Pitchfork and Consequence of Sound each have reviews out on the 20th anniversary reissue of Nirvana’s third studio album In Utero (1993). This album evokes a very specific period of my life. It came out a few weeks before I moved out of my family home into La Trobe University student housing, and became an industry liaison and writer for LTU’s Rabelais student newspaper. I would often reflect on Nirvana’s ‘Serve The Servants’ and ‘Frances Farmer Will Have Her Revenge On Seattle’ as I dealt with public relations executives in the major recording labels. Gen-X traumatised college friends would have ‘Heart-Shaped Box’, ‘Rape Me’, ‘Tourette’s’, and ‘Radio Friendly Unit Shifter’ on repeat, and very loud. “Married | Buried” became the signature quote from ‘All Apologies’. When I heard that Kurt Cobain had used King Crimson’s Red (1975) as a sonic reference for producer Steve Albini, I would play both albums back-to-back, ending with Crimson’s ‘Starless’. A German student exchange couple would play the secret, hidden track ‘Endless, Nameless’ as I read Idries Shah’s The Sufis. Friend Michael Keleher juxtaposed Nirvana’s ‘In Utero’ with Bob Dylan’s ‘Born Again’ phase as a charismatic Christian. This period of listening to In Utero in vivo ended with Cobain’s Rome suicide attempt in March 1994. We were preparing a Rabelais issue when I heard the news of Cobain’s death, so we rang the editors to stop the presses. Cobain’s death now overshadows what listening to In Utero felt like: an emotional, gritty, purifying, and cleansing anger at everything that felt messed up in the world, and in our young adult lives.
Why does Hollywood’s upcoming production slate have so many remakes of classic science fiction, horror and fantasy films? Depending on your viewpoint, several reasons.
The Writer’s Guild of America‘s 2008 strike affected the ‘deal flow’ of new scripts that Hollywood’s studios may have purchased and fast-tracked out of development hell and into pre-production. In the language of managerial economics the studios lacked the willingness to pay (WTP) the willingness to sell (WTS) price demanded by WGA members for their services. Faced with months of industrial action the studios pursued a fallback option: remakes of existing properties.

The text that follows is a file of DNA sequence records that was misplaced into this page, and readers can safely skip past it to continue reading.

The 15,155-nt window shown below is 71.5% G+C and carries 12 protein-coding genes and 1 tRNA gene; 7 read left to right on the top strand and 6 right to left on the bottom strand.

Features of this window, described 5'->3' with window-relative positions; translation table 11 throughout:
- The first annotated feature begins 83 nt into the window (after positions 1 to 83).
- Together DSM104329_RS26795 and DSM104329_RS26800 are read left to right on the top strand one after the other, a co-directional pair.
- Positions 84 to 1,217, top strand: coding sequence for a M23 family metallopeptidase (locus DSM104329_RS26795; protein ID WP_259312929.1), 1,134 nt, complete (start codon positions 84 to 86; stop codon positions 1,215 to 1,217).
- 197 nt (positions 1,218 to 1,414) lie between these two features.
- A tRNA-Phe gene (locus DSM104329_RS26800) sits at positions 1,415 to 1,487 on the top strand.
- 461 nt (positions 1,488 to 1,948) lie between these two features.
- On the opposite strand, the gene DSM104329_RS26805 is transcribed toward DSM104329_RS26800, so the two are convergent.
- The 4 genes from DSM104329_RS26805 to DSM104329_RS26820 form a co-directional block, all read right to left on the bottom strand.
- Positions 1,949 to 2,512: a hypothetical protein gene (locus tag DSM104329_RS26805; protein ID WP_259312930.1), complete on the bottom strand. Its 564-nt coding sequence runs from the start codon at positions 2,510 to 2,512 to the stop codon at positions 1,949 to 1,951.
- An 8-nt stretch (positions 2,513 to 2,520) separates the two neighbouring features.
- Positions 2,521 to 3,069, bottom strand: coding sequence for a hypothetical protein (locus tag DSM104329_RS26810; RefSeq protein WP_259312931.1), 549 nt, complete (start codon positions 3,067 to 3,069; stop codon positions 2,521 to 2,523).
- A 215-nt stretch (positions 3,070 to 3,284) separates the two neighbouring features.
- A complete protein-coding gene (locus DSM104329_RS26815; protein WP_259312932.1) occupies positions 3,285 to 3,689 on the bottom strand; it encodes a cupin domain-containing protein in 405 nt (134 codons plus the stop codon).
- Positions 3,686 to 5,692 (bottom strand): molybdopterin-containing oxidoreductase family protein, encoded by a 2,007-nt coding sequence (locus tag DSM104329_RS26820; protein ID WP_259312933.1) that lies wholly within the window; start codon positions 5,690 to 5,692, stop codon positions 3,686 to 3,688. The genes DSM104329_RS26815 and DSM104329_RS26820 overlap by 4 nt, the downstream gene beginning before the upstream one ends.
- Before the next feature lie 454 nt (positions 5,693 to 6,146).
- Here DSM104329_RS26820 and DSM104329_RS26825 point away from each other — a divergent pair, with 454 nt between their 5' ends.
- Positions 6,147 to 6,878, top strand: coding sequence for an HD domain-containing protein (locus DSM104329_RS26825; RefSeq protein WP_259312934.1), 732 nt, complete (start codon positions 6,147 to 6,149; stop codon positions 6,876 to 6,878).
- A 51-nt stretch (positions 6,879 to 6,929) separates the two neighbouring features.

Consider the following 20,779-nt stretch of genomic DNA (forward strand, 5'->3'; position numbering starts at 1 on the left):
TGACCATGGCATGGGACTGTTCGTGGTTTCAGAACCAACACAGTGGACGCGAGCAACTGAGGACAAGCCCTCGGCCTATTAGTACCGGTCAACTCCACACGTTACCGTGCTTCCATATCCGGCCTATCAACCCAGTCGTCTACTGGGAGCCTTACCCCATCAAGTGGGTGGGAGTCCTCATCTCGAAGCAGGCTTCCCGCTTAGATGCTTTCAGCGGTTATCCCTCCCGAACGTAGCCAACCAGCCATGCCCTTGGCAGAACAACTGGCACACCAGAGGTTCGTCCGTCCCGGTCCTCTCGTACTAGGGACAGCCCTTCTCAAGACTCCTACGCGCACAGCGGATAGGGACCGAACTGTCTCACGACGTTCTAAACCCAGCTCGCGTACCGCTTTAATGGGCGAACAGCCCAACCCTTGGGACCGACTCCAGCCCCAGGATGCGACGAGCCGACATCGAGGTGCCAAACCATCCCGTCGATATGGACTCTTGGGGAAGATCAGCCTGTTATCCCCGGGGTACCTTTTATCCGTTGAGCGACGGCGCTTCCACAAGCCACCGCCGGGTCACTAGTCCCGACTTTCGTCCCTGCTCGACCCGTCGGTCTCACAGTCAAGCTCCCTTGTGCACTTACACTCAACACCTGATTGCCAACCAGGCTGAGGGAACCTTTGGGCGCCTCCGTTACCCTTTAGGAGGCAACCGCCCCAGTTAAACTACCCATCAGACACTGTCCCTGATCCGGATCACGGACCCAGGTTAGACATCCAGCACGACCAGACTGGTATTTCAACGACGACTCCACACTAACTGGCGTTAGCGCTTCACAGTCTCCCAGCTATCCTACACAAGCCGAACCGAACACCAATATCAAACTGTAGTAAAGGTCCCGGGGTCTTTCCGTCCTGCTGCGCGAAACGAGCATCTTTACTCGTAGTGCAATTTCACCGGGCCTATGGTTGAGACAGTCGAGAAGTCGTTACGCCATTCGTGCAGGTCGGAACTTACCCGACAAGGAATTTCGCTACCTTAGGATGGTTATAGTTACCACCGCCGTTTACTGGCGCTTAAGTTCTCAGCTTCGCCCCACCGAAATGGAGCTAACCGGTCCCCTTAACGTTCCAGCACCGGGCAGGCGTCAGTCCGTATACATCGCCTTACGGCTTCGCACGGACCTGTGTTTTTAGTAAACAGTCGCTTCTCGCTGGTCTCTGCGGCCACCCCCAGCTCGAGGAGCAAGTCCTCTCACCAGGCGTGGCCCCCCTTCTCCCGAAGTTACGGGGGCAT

WGA’s delay tactics have given the studios a potential financial windfall in the near-term future. The studios often already own the intellectual property rights for the remakes. Demographics such as inter-generational shifts creates two consumer segments: people who remember the original films, and Gen X and Gen-Y viewers who are new. Ancillary markets can be tapped, from cable television re-runs of the original films to DVD repackages/re-releases, ‘versioned’ editions for collectors, and ‘bundled’ packs of both films. The studios’ windfall is a short-term boost in cashflow which can be used for working capital management or debt-equity leverage. New Zealand’s Weta Digital also benefits as the films require its expertise in digital special effects; the studios can minimise their production costs through currency hedging and business process outsourcing.
The global financial crisis also benefits the studios through a market timing strategy for film portfolio management. The production slate announced so far for 2009-2010 is heavily weighted towards dystopian science fiction films from the turbulent late 1960s and the energy crisis/stagflation early 1970s. There’s also a few 1930s Depression era monster films and 1950s Cold War science fiction. American journalist Annalee Newitz, amongst others, has observed that Hollywood studios turn to genre films during times of social dislocation; this thesis is central to 1950s film noir and its neo-noir remanifestation in the early 1990s recession, and may also fit the micro-trend of counterterrorism films in the wake of the September 11 terrorist attacks. Cinema Studies scholar Geoff Mayer has also explored this thesis in Pre-Code Hollywood cinema and the Western genre.
However, there’s another potential pattern here that might be worth further research, even though correlation is not causation. The 1930s Depression era films appear to fit the 54-to-70 year long macroeconomic cycle (aka the KWave) that Soviet mathematician Nikolai Kondratieff proposed, particularly the Fall and Winter periods of stagnation and recession/depression. The time period between the 1930s, 1950s and 1970s films also roughly fits the 18-year Kuznets Wave identified by Simon Kuznets, and which might explain the deeper/unconscious interest in 1970s film properties. Add a mid-1990s wave of films (perhaps neo-noir or the heroin chic of My Own Private Idaho and Trainspotting), and you have a series of macreconomic cycles that span film genres, subcultural imagery, inter-generational audiences and new cohorts of film actors, directors, scriptwriters and producers.
It may be a neat backtesting/retrospective explanation of how Hollywood studios can revitalise their institutional power. Or, it just may be the theoretical framework for the Entourage crew to shed their up-and-coming careers and achieve some real deal-making longevity.